review by Cynthia
Fuchs, 20 December 2002
future looks grim and preposterous in Kurt Wimmer's Equilibrium.
The U.S. went to war with Iraq and started WWIII, which led to all
commerce and government going to hell (who knew?). In order to
combat ongoing chaos, a new regime -- orchestrated via TV
appearances by a gray-haired fellow named "Father" -- has
outlawed all displays of feelings. Thank goodness that the totally
cut Christian Bale gets in touch with his Inner Keanu and saves the
world for all who want to express themselves freely. Hooray for
kicking opponents' heads in, fancy wirework, and twirling black
topcoats -- emoting at its best.
there's a bit of movie tedium to endure before this gonzo payoff.
That is, before Bale's character, the dismally named Clerick John
Preston, comes to his senses, he's a dedicated member of Team
Oppressive. Here that's a generically fascistic government ruling
Libria, a city full of massive Mussolini-style architecture. So
here's the basic illogic of this system: Father's spokesperson,
Master Clerick (Angus MacFadyen), rallies his agents to kill
"sense offenders" by damning the "disease" of
human emotion with a thunderously emotional display. Apparently
Father & Co. have forgotten the Nazis were damn passionate about
Clericks spend their time rounding up and killing hundreds of
"resistance" fighters during night sweeps of the dark and
poverty-stricken sections of the city. (Killing to stop the killing
-- the illogic would be laughable if it weren't so like the logic
behind the pitches for "Iraq Attack.") The primary means
of maintaining emotional "equilibrium" is to medicate the
entire population; every morning John and his two young children pop
Prozium II pills, and every morning John's Children-of-the-Cornish
son quizzes his father, as if to catch him out in some show of
efforts to stay cool stem from personal experience -- his own wife
was found out as one of those offenders some time ago, and was
hauled out of the house, in front of their young children and John.
As they huddle in the hallway and wifey begs him to remember her, he
stands by in the (routine) flashback scene, "emotionless,"
devoted to his duty and the rightness of the cause.
ardent is John that he thinks nothing of torching the Mona Lisa
(apparently the most recognizable bit of "art" the
filmmakers could concoct to make the point) when he finds it hidden
beneath some floorboards. He takes a certain pride -- not emotional,
but professional -- in his physical perfection, capacity for cruel
and efficient violence, and ability to ferret out emotional
"whiffs" from anyone. Predictably, he comes to a series of
crossroads (the earlier execution of the Mrs. was apparently not
one), the first involving his partner, the pensive Partridge (Sean
Bean). John discovers Partridge illegally reading Yeats (confiscated
"evidence" that he kept for himself), late at night in the
destitute part of town. Poetically, he shoots Partridge through the
book he's holding up to his face.
frenzied metaphors almost save Equilibrium from being this
season's Impostor, that is, the latest undercooked Phillip K.
Dick-based flick. Since Blade Runner, the once prescient Dick
has been a source of timely material for filmmakers looking to
underline -- from a science-fictionish distance -- the danger of
police states, wartime hysterias, and ultra-conformity. Equilibrium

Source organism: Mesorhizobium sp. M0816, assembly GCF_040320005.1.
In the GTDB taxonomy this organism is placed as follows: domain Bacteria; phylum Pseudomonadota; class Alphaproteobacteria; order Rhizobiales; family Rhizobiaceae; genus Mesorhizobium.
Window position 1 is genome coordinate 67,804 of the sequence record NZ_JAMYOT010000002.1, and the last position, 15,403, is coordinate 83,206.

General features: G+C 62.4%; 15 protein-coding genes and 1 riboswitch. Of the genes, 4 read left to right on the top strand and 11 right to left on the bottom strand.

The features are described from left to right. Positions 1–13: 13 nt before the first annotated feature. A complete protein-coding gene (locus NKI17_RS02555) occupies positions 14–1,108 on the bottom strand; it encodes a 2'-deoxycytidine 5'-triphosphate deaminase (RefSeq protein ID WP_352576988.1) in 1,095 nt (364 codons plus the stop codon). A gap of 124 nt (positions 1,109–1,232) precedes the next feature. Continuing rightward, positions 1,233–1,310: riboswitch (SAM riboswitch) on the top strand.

recalls Blade Runner and Minority Report, of course,
as well as Gattaca, THX-1138, The Matrix, and
George Orwell. Though Equilibrium achieves some admirably
campy excess in the fight scenes (the hyperkinetic image of Patrick
Bateman channeling Neo is oddly irresistible), most of its deriving
and homaging never extends beyond the obvious.
there's some plot to be handled at this surface level: John is
assigned a new partner, the viciously -- er, dispassionately --
striving Clerick Brandt (Taye Diggs). As he begins to ponder
Partridge's interest in the book (and even recall his own wife's
demise), John is apparently distracted enough that he doesn't notice
that Brandt is another version of his previous self. This despite
the fact that Brandt mentions their resemblance and his desire to be
just like John more than once. Easily their most entertaining
encounter occurs in the gym, where they're working out
neo-macho-man-style. At this point, you can imagine why either of
them signed on for this project -- such intensity, such jaw-jutting
and teeth-gritting, must be rare in scripts these days.
as John and Brandt plainly have a need for one another, John further
jeopardizes their partnership, his career, and his life when he
stops taking his pills (hiding them in the wall behind his bathroom
cabinet -- could this superstar stealth agent have picked a less
clever hiding place?). Without his meds, jeez, suddenly everything
looks different. John has an increasingly hard time slaughtering
resistance fighters, he's nice to a puppy, and he falls for a sense
offender taken prisoner, Mary O'Brien (Emily Watson), whose perfume
bottle intoxicates him. When he visits her in prison, under the
pretense of interrogating her, their mutual attraction evolves
soap-operatically, though what she sees in this jackbooted bully is
less fathomable than his fetishizing of her red hair ribbon.
emotion -- the abstract enemy -- becomes concrete. John starts
feeling everything -- fingering Mary's gewgaws while supposedly
searching her apartment for contraband. He gets woozy. The very
objectness of the objects overwhelms him. He might as well be
slapping his forehead with astonishment: so this is what all
the hubbub is about! He turns this discovery back around into a
rationale for exactly what he was trained to do -- kill squadrons of
assailants with moves faster than the eye can see, accompanied by an
exhilarating dance track. Emotion or not-emotion: it all looks the
R - Restricted.
Under 17 requires
parent or adult